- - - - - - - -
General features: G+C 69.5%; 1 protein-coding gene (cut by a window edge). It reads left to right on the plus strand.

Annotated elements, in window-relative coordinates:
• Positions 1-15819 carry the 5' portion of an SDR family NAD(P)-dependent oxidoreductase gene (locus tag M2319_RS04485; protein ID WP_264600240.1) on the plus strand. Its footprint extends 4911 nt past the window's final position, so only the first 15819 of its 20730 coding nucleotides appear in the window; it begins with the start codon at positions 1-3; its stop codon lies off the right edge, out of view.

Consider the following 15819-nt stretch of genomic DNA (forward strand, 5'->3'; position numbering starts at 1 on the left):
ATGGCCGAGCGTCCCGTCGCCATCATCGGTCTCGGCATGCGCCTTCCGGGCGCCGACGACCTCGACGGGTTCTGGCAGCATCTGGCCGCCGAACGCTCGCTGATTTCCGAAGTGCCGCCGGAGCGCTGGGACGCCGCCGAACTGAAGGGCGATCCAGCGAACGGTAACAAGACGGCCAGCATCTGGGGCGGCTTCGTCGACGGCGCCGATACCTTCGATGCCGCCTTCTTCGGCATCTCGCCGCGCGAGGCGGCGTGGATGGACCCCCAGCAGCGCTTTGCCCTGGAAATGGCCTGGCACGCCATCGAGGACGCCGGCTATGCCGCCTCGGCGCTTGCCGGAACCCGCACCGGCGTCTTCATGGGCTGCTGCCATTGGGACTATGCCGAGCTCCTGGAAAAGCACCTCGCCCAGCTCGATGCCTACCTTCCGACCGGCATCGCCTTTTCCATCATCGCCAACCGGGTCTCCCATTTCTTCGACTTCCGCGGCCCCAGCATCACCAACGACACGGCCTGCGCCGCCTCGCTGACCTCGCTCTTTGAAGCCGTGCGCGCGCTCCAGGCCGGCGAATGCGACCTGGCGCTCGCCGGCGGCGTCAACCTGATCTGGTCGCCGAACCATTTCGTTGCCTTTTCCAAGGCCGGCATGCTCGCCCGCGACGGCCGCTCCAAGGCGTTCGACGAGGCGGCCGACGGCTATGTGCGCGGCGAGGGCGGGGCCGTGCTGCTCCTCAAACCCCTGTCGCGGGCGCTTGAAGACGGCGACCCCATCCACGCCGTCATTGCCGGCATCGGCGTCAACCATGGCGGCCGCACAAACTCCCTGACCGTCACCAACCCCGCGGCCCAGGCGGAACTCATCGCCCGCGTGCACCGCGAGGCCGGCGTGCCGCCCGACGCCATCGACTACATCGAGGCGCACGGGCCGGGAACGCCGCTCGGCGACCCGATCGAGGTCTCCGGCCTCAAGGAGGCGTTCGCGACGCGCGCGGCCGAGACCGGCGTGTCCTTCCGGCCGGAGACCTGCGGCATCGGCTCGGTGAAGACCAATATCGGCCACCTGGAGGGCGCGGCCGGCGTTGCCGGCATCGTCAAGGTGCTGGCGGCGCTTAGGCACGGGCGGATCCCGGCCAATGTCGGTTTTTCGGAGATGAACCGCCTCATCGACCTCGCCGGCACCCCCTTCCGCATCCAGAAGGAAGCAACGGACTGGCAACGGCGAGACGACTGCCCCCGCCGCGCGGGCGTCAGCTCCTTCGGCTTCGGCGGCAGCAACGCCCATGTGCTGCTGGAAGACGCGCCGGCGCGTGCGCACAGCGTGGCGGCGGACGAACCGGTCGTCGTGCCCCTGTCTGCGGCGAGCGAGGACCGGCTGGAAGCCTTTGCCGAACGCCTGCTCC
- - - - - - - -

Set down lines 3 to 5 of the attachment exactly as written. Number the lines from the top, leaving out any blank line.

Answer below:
• Positions 1-15819 carry the 5' portion of an SDR family NAD(P)-dependent oxidoreductase gene (locus tag M2319_RS04485; protein ID WP_264600240.1) on the plus strand. Its footprint extends 4911 nt past the window's final position, so only the first 15819 of its 20730 coding nucleotides appear in the window; it begins with the start codon at positions 1-3; its stop codon lies off the right edge, out of view.

Consider the following 15819-nt stretch of genomic DNA (forward strand, 5'->3'; position numbering starts at 1 on the left):
ATGGCCGAGCGTCCCGTCGCCATCATCGGTCTCGGCATGCGCCTTCCGGGCGCCGACGACCTCGACGGGTTCTGGCAGCATCTGGCCGCCGAACGCTCGCTGATTTCCGAAGTGCCGCCGGAGCGCTGGGACGCCGCCGAACTGAAGGGCGATCCAGCGAACGGTAACAAGACGGCCAGCATCTGGGGCGGCTTCGTCGACGGCGCCGATACCTTCGATGCCGCCTTCTTCGGCATCTCGCCGCGCGAGGCGGCGTGGATGGACCCCCAGCAGCGCTTTGCCCTGGAAATGGCCTGGCACGCCATCGAGGACGCCGGCTATGCCGCCTCGGCGCTTGCCGGAACCCGCACCGGCGTCTTCATGGGCTGCTGCCATTGGGACTATGCCGAGCTCCTGGAAAAGCACCTCGCCCAGCTCGATGCCTACCTTCCGACCGGCATCGCCTTTTCCATCATCGCCAACCGGGTCTCCCATTTCTTCGACTTCCGCGGCCCCAGCATCACCAACGACACGGCCTGCGCCGCCTCGCTGACCTCGCTCTTTGAAGCCGTGCGCGCGCTCCAGGCCGGCGAATGCGACCTGGCGCTCGCCGGCGGCGTCAACCTGATCTGGTCGCCGAACCATTTCGTTGCCTTTTCCAAGGCCGGCATGCTCGCCCGCGACGGCCGCTCCAAGGCGTTCGACGAGGCGGCCGACGGCTATGTGCGCGGCGAGGGCGGGGCCGTGCTGCTCCTCAAACCCCTGTCGCGGGCGCTTGAAGACGGCGACCCCATCCACGCCGTCATTGCCGGCATCGGCGTCAACCATGGCGGCCGCACAAACTCCCTGACCGTCACCAACCCCGCGGCCCAGGCGGAACTCATCGCCCGCGTGCACCGCGAGGCCGGCGTGCCGCCCGACGCCATCGACTACATCGAGGCGCACGGGCCGGGAACGCCGCTCGGCGACCCGATCGAGGTCTCCGGCCTCAAGGAGGCGTTCGCGACGCGCGCGGCCGAGACCGGCGTGTCCTTCCGGCCGGAGACCTGCGGCATCGGCTCGGTGAAGACCAATATCGGCCACCTGGAGGGCGCGGCCGGCGTTGCCGGCATCGTCAAGGTGCTGGCGGCGCTTAGGCACGGGCGGATCCCGGCCAATGTCGGTTTTTCGGAGATGAACCGCCTCATCGACCTCGCCGGCACCCCCTTCCGCATCCAGAAGGAAGCAACGGACTGGCAACGGCGAGACGACTGCCCCCGCCGCGCGGGCGTCAGCTCCTTCGGCTTCGGCGGCAGCAACGCCCATGTGCTGCTGGAAGACGCGCCGGCGCGTGCGCACAGCGTGGCGGCGGACGAACCGGTCGTCGTGCCCCTGTCTGCGGCGAGCGAGGACCGGCTGGAAGCCTTTGCCGAACGCCTGCTCC